4. Prepaid debit cards and financial instruments are not regulated by the Durbin Amendment. We have seen a huge rise in these products in the marketplace, many of which have exorbitant (i.e., very profitable) fees.
5. One issue the Durbin Amendment failed to address is third-party processing companies that accept or decline your transaction and then send it to your bank, which then pays the merchant (minus fees). These processors often have opaque pricing models that charge well above the fees imposed by the issuing bank, and are perhaps as large a problem as interchange fees for small and medium businesses.
Today’s Rewards Debit Cards
Despite the recent changes, a handful of rewards debit cards have persisted, and while they’re not as lucrative as they used to be, they still offer a way to boost your loyalty account even for transactions that normally wouldn’t earn points or miles. Here are the options:
UFB Direct Airline Rewards Checking — Earn 1 AAdvantage mile for every $3 spent at point-of-sale transactions. There is no minimum balance requirement and no monthly maintenance fee, so even though the earning rate is abysmal, having the option available won’t cost you anything.
PayPal Business Debit MasterCard — Maybe the best of the bunch, this card earns 1% cash back for purchases made online or over the phone, or those that require a signature. There is no annual fee and no cap on rewards.
Hawaiian Airlines Visa Check Card from Bank of Hawaii — Possibly the worst of the already bad options, this card earns you 1 HawaiianMile for every $2 spent, capped at only 1,000 per month. There is a $3 monthly fee.
SunTrust Delta — This was once a great way to earn SkyMiles and avoid fees, but has now become a sad reminder of the glory days. This card is no longer available publicly, and will be largely devalued for existing cardholders beginning July 25, 2015. Earnings will be capped at 2,000 miles per 30-day period (4,000 miles for Signature Advantage members). The annual fee is increasing to $95, and regular members will earn 1 mile per $2 spent instead of per $1 spent.
BankDirect AAdvantage Mileage Checking — There are sign-up bonuses available to those who open a new account — up to 26,000 miles for those who use direct deposit, online bill pay and the BankDirect debit card. Nevertheless, BankDirect now offers only 100 miles per month for every $1,000 on deposit up to $50,000, and 25 miles per $1,000 after that. There’s also a $12 monthly fee, and at most 0.01% interest. Even if you have $50,000 to park somewhere, I think you can do better.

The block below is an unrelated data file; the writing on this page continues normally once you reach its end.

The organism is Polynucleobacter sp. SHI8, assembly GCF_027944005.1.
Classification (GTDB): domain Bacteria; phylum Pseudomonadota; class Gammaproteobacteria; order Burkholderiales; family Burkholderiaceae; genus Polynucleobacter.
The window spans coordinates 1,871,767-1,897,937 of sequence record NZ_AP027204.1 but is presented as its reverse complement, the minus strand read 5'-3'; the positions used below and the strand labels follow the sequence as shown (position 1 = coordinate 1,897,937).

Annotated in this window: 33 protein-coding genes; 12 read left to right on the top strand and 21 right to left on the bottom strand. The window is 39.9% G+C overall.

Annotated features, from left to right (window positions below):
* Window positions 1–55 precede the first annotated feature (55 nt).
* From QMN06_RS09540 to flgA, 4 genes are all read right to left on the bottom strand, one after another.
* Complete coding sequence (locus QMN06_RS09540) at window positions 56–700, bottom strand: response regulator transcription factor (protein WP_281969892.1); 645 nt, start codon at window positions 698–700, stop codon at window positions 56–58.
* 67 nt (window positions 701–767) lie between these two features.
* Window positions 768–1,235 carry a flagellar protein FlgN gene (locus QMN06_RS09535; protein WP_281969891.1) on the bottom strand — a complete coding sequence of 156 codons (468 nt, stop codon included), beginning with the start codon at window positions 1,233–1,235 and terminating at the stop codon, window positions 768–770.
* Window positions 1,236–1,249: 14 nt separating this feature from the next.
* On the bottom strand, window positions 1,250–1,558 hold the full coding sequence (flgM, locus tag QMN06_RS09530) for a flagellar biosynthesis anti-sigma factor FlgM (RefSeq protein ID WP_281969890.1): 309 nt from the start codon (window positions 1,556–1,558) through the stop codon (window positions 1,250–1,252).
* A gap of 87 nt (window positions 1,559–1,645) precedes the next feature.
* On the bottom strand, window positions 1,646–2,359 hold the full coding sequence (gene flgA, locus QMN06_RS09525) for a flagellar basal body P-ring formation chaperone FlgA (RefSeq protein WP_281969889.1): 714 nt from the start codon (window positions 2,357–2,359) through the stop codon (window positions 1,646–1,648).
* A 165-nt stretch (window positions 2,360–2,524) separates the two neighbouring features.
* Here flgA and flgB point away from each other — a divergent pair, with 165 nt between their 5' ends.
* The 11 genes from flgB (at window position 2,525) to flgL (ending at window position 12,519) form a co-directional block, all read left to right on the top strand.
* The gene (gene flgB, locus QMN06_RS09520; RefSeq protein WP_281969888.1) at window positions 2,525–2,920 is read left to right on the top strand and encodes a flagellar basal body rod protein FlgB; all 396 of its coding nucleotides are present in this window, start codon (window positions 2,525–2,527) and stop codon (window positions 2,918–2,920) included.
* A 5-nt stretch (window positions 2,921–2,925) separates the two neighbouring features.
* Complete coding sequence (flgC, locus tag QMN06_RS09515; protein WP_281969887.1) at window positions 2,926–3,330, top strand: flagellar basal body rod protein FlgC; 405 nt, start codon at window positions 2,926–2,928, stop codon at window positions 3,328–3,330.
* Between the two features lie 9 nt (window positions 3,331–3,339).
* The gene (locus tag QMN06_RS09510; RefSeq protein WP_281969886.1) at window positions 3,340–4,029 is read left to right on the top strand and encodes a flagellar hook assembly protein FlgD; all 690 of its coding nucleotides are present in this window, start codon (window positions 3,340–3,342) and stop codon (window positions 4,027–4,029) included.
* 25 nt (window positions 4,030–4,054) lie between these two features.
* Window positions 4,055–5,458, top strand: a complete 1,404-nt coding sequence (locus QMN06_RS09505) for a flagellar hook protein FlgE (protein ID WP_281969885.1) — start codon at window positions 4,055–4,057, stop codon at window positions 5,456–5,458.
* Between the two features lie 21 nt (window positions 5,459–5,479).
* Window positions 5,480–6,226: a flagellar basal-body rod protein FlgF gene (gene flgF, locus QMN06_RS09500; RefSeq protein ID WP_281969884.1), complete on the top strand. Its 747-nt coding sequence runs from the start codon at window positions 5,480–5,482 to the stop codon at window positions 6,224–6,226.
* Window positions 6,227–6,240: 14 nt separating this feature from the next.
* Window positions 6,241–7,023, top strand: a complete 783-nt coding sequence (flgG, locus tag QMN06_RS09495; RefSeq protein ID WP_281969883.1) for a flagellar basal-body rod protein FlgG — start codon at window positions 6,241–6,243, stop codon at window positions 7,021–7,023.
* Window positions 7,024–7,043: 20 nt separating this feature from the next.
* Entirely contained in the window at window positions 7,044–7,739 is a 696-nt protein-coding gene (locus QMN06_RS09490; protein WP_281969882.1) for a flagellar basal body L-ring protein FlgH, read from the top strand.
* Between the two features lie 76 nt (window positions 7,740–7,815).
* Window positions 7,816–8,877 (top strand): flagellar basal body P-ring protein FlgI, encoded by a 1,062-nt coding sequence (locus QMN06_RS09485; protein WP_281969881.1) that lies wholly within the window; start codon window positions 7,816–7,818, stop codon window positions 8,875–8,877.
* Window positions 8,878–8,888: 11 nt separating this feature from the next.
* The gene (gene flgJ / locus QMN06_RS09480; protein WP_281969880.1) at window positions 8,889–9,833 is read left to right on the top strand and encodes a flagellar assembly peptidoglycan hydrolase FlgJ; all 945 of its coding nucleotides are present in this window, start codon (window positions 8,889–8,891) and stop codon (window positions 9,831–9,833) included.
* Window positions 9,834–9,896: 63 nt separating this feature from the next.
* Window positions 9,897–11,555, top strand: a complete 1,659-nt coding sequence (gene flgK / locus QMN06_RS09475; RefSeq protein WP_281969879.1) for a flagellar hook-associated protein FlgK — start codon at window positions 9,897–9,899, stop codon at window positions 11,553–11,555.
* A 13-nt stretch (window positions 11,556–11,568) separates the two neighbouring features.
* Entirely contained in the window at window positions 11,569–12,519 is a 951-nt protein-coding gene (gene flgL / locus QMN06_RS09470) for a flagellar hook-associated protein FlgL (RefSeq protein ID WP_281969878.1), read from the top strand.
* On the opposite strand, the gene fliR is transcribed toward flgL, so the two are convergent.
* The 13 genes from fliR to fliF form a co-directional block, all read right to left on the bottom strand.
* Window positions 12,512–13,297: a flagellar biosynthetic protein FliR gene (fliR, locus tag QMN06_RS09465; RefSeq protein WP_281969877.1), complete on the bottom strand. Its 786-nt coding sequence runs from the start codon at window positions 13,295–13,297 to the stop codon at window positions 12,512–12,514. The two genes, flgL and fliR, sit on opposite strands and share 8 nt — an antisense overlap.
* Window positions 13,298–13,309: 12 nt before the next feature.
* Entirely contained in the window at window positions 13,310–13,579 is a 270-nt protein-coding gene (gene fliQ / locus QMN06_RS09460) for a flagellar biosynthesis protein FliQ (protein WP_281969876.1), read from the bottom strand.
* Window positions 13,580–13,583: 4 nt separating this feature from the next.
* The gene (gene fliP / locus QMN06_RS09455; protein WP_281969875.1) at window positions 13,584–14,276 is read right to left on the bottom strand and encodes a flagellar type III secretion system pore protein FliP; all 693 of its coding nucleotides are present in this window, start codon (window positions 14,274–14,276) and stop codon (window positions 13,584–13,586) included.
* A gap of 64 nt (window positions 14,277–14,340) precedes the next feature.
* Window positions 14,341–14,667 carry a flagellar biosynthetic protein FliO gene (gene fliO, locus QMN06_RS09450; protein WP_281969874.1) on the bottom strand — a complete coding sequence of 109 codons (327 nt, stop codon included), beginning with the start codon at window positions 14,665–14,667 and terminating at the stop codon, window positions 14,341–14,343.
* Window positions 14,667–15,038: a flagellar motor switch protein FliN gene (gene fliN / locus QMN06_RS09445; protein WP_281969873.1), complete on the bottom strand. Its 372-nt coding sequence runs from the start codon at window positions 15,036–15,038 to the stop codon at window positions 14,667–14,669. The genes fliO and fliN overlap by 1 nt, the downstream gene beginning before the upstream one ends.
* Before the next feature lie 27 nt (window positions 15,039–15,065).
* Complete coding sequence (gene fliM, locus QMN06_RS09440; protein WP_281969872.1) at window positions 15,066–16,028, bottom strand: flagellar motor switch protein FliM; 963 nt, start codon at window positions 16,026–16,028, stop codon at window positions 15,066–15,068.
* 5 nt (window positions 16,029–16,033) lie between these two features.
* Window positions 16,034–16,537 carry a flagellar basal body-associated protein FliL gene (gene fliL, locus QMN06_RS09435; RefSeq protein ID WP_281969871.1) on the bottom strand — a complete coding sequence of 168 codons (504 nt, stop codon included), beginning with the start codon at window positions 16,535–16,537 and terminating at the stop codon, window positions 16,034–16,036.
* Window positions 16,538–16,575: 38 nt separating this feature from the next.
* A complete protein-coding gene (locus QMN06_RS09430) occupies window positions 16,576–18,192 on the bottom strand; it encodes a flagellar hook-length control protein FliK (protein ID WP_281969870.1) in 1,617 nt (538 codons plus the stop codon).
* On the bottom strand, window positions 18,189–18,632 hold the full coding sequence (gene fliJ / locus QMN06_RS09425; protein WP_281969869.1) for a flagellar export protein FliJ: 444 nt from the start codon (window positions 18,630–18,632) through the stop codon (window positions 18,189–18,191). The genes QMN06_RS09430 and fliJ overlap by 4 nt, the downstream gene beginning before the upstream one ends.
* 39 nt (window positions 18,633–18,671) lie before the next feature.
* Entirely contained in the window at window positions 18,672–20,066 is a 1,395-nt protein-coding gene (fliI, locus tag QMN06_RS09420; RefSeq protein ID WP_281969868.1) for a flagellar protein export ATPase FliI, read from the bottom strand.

For what it’s worth (which isn’t much), several local and regional banks offer rewards checking accounts that earn a couple cents per transaction or a fixed rate of 1% on certain types of transactions.
Even the less-than-stellar return offered by debit cards today can still be worthwhile to award travelers. First, I encourage us all to remember that credit cards are not for everyone. If you struggle with credit card debt, find it difficult to stick to a set budget, or have a low credit rating and can’t get approved, then earning points, miles or cash back from a credit card shouldn’t be your main strategy.
Secondly, many businesses are now passing credit card merchant fees on to consumers. If the savings of using a debit card outweighs the points or miles you would earn with a credit card, then go with the debit card. For example, you can pay your federal taxes with a credit card, but expect a fee of around 2% for the service. Unless you’re earning rewards that offer a return of more than 2%, a debit card may be a better option. Finally, there are some purchases that simply can’t be made with a credit card, so having a rewards debit card in your arsenal can help you earn rewards where you wouldn’t be able to otherwise.
Though debit card earnings are small, this hobby is a marathon, and every little bit that you can add to your bottom line helps!
Do you use a rewards debit card?